WASHINGTON – With American troops dug in for long stays in Afghanistan and Iraq, the United States has been holding unannounced talks with Iran, a country that shares long borders with both, officials said Monday.
The discussions began not long after the Afghan war started in the fall of 2001 and initially were largely limited to developments in Afghanistan. They have been expanded recently to include exchanges on Iraq, with which Iran fought an eight-year war in the 1980s.
The talks have been held in Geneva, under auspices of the United Nations.
"This is not somehow a new opening of diplomatic relations. This is an opportunity to deal with some practical issues," State Department spokesman Philip Reeker said.
The two countries broke diplomatic relations after the takeover of the U.S. Embassy in Tehran in November 1979.
Iran has seemed inflexibly opposed to reopening normal relations, although Hashemi Rafsanjani, Iran's still-influential former president, raised eyebrows recently when he suggested a referendum on whether to improve relations with the United States.
Reeker said the United States has used the Geneva channel to reaffirm U.S. concerns about Iranian involvement with groups regarded as terrorist as well as the country's alleged development of weapons of mass destruction and its opposition to efforts to bring peace between the Israelis and the Arabs.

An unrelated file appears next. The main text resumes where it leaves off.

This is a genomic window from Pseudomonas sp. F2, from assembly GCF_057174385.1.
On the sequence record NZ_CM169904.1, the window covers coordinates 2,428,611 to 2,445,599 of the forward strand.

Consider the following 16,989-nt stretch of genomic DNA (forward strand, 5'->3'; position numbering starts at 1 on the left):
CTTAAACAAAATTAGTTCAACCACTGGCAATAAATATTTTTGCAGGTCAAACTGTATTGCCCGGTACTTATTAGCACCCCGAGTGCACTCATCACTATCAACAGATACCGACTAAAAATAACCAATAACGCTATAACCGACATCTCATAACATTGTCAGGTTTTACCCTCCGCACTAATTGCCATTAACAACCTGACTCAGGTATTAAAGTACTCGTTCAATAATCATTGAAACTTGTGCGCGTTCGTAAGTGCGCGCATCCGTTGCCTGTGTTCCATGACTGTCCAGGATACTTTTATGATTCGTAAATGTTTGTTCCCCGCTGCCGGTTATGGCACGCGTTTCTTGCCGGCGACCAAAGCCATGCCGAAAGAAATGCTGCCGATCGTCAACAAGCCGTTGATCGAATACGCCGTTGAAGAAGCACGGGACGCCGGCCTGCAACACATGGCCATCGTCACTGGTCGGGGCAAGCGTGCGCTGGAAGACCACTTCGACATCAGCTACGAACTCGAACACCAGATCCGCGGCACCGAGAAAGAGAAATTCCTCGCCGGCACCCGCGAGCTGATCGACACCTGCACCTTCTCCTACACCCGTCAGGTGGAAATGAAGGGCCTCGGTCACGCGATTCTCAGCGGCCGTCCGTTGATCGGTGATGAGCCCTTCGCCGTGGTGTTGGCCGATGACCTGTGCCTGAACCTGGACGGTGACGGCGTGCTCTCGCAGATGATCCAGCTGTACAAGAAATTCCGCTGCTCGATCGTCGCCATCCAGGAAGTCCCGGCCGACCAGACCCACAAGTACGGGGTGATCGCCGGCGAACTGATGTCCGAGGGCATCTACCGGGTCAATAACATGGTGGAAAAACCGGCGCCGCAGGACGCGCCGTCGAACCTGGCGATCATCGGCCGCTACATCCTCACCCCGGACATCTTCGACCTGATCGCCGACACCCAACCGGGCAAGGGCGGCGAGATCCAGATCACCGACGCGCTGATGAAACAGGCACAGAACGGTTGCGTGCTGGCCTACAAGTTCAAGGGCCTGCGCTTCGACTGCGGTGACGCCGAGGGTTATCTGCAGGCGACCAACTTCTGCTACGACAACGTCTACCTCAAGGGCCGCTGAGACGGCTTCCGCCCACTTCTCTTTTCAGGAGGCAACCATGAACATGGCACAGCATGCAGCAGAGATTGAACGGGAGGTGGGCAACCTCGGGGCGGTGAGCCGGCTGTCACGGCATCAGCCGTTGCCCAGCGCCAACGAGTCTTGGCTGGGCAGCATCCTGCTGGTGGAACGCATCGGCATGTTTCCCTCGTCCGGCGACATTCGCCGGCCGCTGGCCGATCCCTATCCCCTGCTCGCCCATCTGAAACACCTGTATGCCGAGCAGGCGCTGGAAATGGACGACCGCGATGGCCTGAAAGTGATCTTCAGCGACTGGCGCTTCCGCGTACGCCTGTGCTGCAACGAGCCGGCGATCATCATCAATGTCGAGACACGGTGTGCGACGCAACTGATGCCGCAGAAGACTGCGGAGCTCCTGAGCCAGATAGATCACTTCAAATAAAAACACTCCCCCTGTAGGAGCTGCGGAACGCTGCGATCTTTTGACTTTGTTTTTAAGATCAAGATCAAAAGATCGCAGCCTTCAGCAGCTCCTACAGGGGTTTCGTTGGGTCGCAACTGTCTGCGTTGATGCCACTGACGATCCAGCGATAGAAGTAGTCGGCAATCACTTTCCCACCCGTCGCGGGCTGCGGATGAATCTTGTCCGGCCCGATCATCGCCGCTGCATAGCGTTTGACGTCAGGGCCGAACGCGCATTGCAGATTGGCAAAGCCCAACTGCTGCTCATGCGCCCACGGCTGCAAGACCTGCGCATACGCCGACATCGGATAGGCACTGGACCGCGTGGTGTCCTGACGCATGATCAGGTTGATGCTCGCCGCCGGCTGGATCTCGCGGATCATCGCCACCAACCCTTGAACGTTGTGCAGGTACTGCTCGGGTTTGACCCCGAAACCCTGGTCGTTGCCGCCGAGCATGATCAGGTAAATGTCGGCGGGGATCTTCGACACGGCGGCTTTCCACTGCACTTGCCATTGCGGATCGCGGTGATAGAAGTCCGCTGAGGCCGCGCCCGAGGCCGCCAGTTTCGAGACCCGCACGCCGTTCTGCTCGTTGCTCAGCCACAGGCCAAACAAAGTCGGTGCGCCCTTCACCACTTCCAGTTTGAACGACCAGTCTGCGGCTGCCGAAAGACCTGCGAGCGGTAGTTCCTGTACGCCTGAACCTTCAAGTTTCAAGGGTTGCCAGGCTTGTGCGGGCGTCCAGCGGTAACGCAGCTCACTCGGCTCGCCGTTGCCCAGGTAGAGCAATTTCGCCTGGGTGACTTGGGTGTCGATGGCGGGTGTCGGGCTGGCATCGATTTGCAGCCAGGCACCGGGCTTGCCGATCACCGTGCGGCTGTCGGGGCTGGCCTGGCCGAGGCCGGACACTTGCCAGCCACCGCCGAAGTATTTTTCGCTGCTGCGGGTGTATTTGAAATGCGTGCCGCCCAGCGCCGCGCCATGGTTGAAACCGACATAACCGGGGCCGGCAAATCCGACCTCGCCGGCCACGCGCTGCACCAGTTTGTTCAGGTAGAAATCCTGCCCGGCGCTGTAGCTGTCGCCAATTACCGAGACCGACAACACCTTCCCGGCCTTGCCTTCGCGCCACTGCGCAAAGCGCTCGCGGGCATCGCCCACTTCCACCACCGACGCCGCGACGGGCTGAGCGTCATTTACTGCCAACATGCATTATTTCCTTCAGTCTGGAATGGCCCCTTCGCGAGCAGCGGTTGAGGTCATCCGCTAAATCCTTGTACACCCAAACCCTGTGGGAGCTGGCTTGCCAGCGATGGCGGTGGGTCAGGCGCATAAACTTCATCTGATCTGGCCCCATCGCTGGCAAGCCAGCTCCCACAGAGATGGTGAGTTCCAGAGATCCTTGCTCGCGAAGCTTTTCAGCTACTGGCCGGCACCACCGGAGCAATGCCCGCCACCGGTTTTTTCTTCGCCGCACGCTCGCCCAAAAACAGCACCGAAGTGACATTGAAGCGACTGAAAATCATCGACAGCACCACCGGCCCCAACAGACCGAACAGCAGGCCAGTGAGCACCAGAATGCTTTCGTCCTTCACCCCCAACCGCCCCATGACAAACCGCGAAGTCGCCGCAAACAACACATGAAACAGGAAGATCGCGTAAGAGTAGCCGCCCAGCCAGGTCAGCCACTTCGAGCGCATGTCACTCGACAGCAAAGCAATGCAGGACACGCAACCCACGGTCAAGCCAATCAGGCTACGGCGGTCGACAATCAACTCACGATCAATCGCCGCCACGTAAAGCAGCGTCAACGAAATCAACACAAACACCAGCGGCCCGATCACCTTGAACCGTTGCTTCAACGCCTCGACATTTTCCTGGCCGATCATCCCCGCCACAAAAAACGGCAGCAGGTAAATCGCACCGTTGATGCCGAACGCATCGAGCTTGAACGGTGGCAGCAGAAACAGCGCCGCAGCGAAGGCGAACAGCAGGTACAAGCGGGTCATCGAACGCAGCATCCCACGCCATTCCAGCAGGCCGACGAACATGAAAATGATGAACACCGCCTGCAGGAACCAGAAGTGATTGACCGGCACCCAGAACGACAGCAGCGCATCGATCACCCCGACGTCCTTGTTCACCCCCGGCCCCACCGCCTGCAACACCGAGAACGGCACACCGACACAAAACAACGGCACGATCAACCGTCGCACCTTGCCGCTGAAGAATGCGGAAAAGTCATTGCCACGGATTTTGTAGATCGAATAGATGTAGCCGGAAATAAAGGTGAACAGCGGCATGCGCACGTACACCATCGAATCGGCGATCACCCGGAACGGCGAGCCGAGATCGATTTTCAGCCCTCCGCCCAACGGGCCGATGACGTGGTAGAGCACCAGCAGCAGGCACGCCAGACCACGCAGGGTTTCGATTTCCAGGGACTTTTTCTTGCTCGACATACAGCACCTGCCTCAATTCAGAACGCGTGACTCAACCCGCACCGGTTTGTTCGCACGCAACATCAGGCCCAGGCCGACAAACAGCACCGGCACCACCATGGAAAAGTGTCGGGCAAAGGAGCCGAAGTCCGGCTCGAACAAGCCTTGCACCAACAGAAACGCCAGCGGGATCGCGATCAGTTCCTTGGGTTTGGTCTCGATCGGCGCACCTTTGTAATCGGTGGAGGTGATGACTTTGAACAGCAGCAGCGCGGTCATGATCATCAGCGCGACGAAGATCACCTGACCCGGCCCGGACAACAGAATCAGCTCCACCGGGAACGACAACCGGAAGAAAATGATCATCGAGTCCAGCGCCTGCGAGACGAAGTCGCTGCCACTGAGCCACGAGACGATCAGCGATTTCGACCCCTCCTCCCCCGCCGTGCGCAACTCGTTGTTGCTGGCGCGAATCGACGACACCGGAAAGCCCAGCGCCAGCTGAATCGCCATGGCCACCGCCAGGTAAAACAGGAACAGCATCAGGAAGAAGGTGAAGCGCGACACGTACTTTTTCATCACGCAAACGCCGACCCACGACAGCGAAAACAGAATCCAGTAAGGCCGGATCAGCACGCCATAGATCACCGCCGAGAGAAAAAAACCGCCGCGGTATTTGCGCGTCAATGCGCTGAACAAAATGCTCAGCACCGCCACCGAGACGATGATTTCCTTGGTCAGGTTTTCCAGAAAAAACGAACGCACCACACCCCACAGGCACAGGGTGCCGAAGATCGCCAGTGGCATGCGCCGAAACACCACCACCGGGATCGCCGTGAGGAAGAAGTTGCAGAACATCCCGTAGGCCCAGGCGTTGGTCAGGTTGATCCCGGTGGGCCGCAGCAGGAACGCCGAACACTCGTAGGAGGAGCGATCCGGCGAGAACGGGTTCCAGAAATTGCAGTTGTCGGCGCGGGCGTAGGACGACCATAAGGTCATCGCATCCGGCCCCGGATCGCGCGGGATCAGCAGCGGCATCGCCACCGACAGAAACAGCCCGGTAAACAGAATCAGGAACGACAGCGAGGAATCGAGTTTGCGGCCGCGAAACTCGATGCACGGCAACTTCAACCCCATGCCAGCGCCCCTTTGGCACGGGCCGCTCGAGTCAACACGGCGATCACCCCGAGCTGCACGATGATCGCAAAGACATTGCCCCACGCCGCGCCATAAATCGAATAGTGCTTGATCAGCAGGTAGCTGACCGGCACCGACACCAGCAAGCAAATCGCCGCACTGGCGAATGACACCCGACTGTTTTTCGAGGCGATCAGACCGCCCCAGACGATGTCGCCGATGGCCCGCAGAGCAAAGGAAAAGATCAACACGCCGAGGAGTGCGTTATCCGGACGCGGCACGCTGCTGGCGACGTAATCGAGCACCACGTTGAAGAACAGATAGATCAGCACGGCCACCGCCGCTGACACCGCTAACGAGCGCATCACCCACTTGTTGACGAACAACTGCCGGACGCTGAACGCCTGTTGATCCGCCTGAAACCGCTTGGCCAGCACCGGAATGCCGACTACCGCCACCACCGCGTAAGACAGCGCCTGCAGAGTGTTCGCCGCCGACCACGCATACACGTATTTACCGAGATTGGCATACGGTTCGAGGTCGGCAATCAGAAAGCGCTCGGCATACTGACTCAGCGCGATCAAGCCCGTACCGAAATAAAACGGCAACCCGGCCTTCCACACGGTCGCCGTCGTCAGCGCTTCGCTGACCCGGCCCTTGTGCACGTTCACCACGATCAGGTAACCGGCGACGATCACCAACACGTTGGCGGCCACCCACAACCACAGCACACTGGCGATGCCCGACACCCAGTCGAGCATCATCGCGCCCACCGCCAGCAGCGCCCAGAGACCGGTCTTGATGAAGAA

U.S. officials involved in the Geneva talks include Ryan Crocker, a top official in the State Department's Middle East Bureau; and Zalmay Khalilzhad, a White House diplomatic troubleshooter in the region.
On Iraq, American irritation with Iran grew from the ethnic Persian state's dispatch of Shiite militants into Arab Iraq to boost the fortunes of Iraqi Shiites as the post-Saddam transition proceeds.
For its part, Iran is worried that the United States may install an anti-Iranian administration in Baghdad.
On Afghanistan, the United States wants to keep political meddling in that country to a minimum. Iran has exerted influence in across its border in western Afghanistan for years.
The discussions in the Geneva channel fall far short of the new relationship that the former Clinton administration eagerly sought with Iran after the election of a moderate president in 1997.
Iran's conservative clerics, who are in charge of national security, rebuffed the U.S. overtures of that era, and President Bush has shown little interest in following up on his predecessor's initiative. He put Iran in the "axis of evil" camp with Iraq and North Korea in January 2002.
Except for technical discussion of the disposition of frozen assets, there had been no official meetings on political issues since the Islamic revolution of 1979 until the discussions in Geneva began.